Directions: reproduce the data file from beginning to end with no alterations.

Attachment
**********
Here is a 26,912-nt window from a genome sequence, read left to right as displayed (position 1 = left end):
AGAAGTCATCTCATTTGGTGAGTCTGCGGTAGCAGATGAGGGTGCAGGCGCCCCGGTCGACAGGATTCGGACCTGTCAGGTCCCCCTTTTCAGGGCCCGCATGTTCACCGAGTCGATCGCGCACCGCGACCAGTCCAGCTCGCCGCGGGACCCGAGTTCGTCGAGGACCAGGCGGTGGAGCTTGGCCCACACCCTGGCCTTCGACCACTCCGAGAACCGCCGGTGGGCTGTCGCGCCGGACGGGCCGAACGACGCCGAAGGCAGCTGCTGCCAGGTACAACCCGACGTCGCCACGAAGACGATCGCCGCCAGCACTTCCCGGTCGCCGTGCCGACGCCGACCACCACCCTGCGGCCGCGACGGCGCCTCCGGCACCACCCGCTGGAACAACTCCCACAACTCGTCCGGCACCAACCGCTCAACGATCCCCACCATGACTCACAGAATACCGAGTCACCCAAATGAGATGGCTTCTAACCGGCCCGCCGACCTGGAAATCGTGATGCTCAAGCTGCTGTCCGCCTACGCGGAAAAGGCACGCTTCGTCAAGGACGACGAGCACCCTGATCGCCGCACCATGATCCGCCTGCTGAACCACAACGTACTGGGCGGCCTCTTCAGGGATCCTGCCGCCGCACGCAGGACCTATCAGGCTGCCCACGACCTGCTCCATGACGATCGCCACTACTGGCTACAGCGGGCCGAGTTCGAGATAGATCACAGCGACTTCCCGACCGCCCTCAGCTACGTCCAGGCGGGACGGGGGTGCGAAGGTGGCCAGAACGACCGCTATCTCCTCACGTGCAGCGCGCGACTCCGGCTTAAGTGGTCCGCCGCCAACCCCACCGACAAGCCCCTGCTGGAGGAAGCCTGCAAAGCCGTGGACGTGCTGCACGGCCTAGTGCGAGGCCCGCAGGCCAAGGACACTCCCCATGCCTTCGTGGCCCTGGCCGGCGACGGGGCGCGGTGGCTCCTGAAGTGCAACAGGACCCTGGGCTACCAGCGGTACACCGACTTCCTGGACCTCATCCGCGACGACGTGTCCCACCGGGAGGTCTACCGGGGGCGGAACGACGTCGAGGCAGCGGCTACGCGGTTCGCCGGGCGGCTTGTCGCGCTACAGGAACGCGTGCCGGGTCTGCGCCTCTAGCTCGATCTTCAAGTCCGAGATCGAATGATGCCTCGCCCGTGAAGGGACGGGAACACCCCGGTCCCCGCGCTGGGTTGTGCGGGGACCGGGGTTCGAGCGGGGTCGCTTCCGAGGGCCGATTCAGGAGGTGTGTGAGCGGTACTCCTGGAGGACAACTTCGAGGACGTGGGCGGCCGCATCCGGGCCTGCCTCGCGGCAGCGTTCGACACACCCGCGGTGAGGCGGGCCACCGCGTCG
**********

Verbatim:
Here is a 26,912-nt window from a genome sequence, read left to right as displayed (position 1 = left end):
AGAAGTCATCTCATTTGGTGAGTCTGCGGTAGCAGATGAGGGTGCAGGCGCCCCGGTCGACAGGATTCGGACCTGTCAGGTCCCCCTTTTCAGGGCCCGCATGTTCACCGAGTCGATCGCGCACCGCGACCAGTCCAGCTCGCCGCGGGACCCGAGTTCGTCGAGGACCAGGCGGTGGAGCTTGGCCCACACCCTGGCCTTCGACCACTCCGAGAACCGCCGGTGGGCTGTCGCGCCGGACGGGCCGAACGACGCCGAAGGCAGCTGCTGCCAGGTACAACCCGACGTCGCCACGAAGACGATCGCCGCCAGCACTTCCCGGTCGCCGTGCCGACGCCGACCACCACCCTGCGGCCGCGACGGCGCCTCCGGCACCACCCGCTGGAACAACTCCCACAACTCGTCCGGCACCAACCGCTCAACGATCCCCACCATGACTCACAGAATACCGAGTCACCCAAATGAGATGGCTTCTAACCGGCCCGCCGACCTGGAAATCGTGATGCTCAAGCTGCTGTCCGCCTACGCGGAAAAGGCACGCTTCGTCAAGGACGACGAGCACCCTGATCGCCGCACCATGATCCGCCTGCTGAACCACAACGTACTGGGCGGCCTCTTCAGGGATCCTGCCGCCGCACGCAGGACCTATCAGGCTGCCCACGACCTGCTCCATGACGATCGCCACTACTGGCTACAGCGGGCCGAGTTCGAGATAGATCACAGCGACTTCCCGACCGCCCTCAGCTACGTCCAGGCGGGACGGGGGTGCGAAGGTGGCCAGAACGACCGCTATCTCCTCACGTGCAGCGCGCGACTCCGGCTTAAGTGGTCCGCCGCCAACCCCACCGACAAGCCCCTGCTGGAGGAAGCCTGCAAAGCCGTGGACGTGCTGCACGGCCTAGTGCGAGGCCCGCAGGCCAAGGACACTCCCCATGCCTTCGTGGCCCTGGCCGGCGACGGGGCGCGGTGGCTCCTGAAGTGCAACAGGACCCTGGGCTACCAGCGGTACACCGACTTCCTGGACCTCATCCGCGACGACGTGTCCCACCGGGAGGTCTACCGGGGGCGGAACGACGTCGAGGCAGCGGCTACGCGGTTCGCCGGGCGGCTTGTCGCGCTACAGGAACGCGTGCCGGGTCTGCGCCTCTAGCTCGATCTTCAAGTCCGAGATCGAATGATGCCTCGCCCGTGAAGGGACGGGAACACCCCGGTCCCCGCGCTGGGTTGTGCGGGGACCGGGGTTCGAGCGGGGTCGCTTCCGAGGGCCGATTCAGGAGGTGTGTGAGCGGTACTCCTGGAGGACAACTTCGAGGACGTGGGCGGCCGCATCCGGGCCTGCCTCGCGGCAGCGTTCGACACACCCGCGGTGAGGCGGGCCACCGCGTCG